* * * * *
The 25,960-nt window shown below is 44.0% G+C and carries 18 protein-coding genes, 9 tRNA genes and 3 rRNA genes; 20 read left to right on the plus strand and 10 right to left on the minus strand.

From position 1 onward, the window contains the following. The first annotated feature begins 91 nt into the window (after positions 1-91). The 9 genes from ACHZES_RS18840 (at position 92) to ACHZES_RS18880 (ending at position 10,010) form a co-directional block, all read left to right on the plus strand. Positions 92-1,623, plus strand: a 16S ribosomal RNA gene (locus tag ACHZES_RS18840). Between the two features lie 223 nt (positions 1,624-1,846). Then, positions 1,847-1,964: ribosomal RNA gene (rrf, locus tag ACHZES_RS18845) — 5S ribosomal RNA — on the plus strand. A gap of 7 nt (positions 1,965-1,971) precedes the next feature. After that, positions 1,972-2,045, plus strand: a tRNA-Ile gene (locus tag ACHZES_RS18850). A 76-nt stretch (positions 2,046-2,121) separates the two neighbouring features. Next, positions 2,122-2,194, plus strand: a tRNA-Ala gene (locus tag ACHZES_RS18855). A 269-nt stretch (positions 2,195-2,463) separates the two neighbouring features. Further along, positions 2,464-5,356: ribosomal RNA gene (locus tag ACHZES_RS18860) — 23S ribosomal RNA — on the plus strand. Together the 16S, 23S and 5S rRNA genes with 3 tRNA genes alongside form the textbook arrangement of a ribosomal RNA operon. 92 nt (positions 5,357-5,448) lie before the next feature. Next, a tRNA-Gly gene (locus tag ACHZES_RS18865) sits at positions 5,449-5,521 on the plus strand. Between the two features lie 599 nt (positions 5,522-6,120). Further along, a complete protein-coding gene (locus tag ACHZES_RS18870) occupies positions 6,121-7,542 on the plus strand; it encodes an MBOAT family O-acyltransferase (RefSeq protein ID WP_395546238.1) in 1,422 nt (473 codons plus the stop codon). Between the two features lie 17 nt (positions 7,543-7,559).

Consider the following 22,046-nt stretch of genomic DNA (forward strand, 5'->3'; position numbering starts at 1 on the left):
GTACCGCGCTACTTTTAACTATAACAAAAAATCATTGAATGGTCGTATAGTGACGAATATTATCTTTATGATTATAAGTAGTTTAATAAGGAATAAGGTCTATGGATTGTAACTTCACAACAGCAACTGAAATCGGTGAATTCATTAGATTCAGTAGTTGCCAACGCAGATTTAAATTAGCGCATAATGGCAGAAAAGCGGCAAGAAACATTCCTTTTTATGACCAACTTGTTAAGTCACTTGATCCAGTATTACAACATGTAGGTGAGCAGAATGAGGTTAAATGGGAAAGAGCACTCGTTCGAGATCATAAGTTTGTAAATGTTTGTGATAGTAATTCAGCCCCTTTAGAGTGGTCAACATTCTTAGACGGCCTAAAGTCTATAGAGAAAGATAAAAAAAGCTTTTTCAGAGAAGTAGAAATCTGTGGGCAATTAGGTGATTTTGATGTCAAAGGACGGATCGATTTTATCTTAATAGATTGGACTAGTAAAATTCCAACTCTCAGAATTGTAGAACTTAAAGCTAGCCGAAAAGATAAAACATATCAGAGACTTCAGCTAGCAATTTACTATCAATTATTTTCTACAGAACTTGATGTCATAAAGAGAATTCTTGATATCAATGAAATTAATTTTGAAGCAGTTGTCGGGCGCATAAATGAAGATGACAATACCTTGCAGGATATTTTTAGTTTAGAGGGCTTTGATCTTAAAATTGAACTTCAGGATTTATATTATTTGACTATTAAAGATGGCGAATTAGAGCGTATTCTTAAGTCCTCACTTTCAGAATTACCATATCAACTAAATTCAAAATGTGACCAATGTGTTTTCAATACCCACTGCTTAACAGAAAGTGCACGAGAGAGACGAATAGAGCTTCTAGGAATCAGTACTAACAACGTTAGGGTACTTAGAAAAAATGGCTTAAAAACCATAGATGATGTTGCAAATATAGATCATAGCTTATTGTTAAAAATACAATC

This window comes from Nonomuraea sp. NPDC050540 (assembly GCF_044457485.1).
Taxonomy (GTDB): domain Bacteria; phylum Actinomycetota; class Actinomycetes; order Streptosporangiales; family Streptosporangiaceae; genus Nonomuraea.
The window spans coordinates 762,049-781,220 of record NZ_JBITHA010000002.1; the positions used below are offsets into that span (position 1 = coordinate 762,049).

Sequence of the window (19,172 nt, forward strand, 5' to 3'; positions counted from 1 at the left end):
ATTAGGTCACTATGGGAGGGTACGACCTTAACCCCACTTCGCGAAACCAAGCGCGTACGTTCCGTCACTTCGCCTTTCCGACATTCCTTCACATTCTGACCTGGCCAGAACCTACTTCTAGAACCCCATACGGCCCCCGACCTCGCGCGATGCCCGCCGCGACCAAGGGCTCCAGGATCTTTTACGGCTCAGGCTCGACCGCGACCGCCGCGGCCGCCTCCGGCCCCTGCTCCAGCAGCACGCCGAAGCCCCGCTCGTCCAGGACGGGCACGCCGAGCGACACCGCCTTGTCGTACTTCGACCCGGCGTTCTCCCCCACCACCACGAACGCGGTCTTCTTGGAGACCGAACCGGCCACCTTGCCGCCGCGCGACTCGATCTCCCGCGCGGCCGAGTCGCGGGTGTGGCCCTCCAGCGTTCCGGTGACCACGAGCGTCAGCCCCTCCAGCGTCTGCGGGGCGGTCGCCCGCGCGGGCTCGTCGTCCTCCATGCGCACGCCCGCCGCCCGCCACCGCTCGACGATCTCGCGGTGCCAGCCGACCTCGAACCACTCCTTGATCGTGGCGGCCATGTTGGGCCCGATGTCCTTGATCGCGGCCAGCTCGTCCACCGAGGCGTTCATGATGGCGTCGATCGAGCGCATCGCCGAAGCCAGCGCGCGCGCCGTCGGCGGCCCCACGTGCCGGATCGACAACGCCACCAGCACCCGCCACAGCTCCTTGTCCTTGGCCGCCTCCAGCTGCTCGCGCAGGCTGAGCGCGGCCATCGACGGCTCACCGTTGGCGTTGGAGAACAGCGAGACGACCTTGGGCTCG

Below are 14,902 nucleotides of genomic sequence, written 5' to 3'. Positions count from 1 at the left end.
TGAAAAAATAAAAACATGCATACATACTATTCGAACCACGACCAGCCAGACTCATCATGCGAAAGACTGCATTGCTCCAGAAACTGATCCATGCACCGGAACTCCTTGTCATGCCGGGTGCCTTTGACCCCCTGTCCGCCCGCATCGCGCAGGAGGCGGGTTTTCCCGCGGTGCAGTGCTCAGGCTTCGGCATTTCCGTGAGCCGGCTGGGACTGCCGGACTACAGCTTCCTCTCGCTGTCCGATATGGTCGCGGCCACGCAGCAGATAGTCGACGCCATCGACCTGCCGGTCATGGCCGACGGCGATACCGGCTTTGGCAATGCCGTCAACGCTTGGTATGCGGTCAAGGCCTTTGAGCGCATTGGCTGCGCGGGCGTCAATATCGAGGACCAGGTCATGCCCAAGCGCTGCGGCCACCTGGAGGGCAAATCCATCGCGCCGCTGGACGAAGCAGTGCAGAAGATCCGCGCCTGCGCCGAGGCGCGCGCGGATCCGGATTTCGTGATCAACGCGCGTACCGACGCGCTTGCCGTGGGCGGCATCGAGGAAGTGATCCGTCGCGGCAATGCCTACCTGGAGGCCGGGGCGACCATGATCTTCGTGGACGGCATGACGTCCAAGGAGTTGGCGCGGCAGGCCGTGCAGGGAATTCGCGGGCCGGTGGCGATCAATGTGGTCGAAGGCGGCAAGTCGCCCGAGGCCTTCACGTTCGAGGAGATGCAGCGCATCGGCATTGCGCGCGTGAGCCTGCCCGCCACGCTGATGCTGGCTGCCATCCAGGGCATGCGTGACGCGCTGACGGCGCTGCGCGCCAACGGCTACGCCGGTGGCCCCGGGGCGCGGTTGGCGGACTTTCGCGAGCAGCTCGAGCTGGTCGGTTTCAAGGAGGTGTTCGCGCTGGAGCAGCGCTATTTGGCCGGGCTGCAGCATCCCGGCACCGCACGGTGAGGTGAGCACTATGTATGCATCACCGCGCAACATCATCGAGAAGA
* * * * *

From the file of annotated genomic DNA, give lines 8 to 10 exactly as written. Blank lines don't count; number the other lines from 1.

Sequence of the window (19,172 nt, forward strand, 5' to 3'; positions counted from 1 at the left end):
ATTAGGTCACTATGGGAGGGTACGACCTTAACCCCACTTCGCGAAACCAAGCGCGTACGTTCCGTCACTTCGCCTTTCCGACATTCCTTCACATTCTGACCTGGCCAGAACCTACTTCTAGAACCCCATACGGCCCCCGACCTCGCGCGATGCCCGCCGCGACCAAGGGCTCCAGGATCTTTTACGGCTCAGGCTCGACCGCGACCGCCGCGGCCGCCTCCGGCCCCTGCTCCAGCAGCACGCCGAAGCCCCGCTCGTCCAGGACGGGCACGCCGAGCGACACCGCCTTGTCGTACTTCGACCCGGCGTTCTCCCCCACCACCACGAACGCGGTCTTCTTGGAGACCGAACCGGCCACCTTGCCGCCGCGCGACTCGATCTCCCGCGCGGCCGAGTCGCGGGTGTGGCCCTCCAGCGTTCCGGTGACCACGAGCGTCAGCCCCTCCAGCGTCTGCGGGGCGGTCGCCCGCGCGGGCTCGTCGTCCTCCATGCGCACGCCCGCCGCCCGCCACCGCTCGACGATCTCGCGGTGCCAGCCGACCTCGAACCACTCCTTGATCGTGGCGGCCATGTTGGGCCCGATGTCCTTGATCGCGGCCAGCTCGTCCACCGAGGCGTTCATGATGGCGTCGATCGAGCGCATCGCCGAAGCCAGCGCGCGCGCCGTCGGCGGCCCCACGTGCCGGATCGACAACGCCACCAGCACCCGCCACAGCTCCTTGTCCTTGGCCGCCTCCAGCTGCTCGCGCAGGCTGAGCGCGGCCATCGACGGCTCACCGTTGGCGTTGGAGAACAGCGAGACGACCTTGGGCTCG

Below are 14,902 nucleotides of genomic sequence, written 5' to 3'. Positions count from 1 at the left end.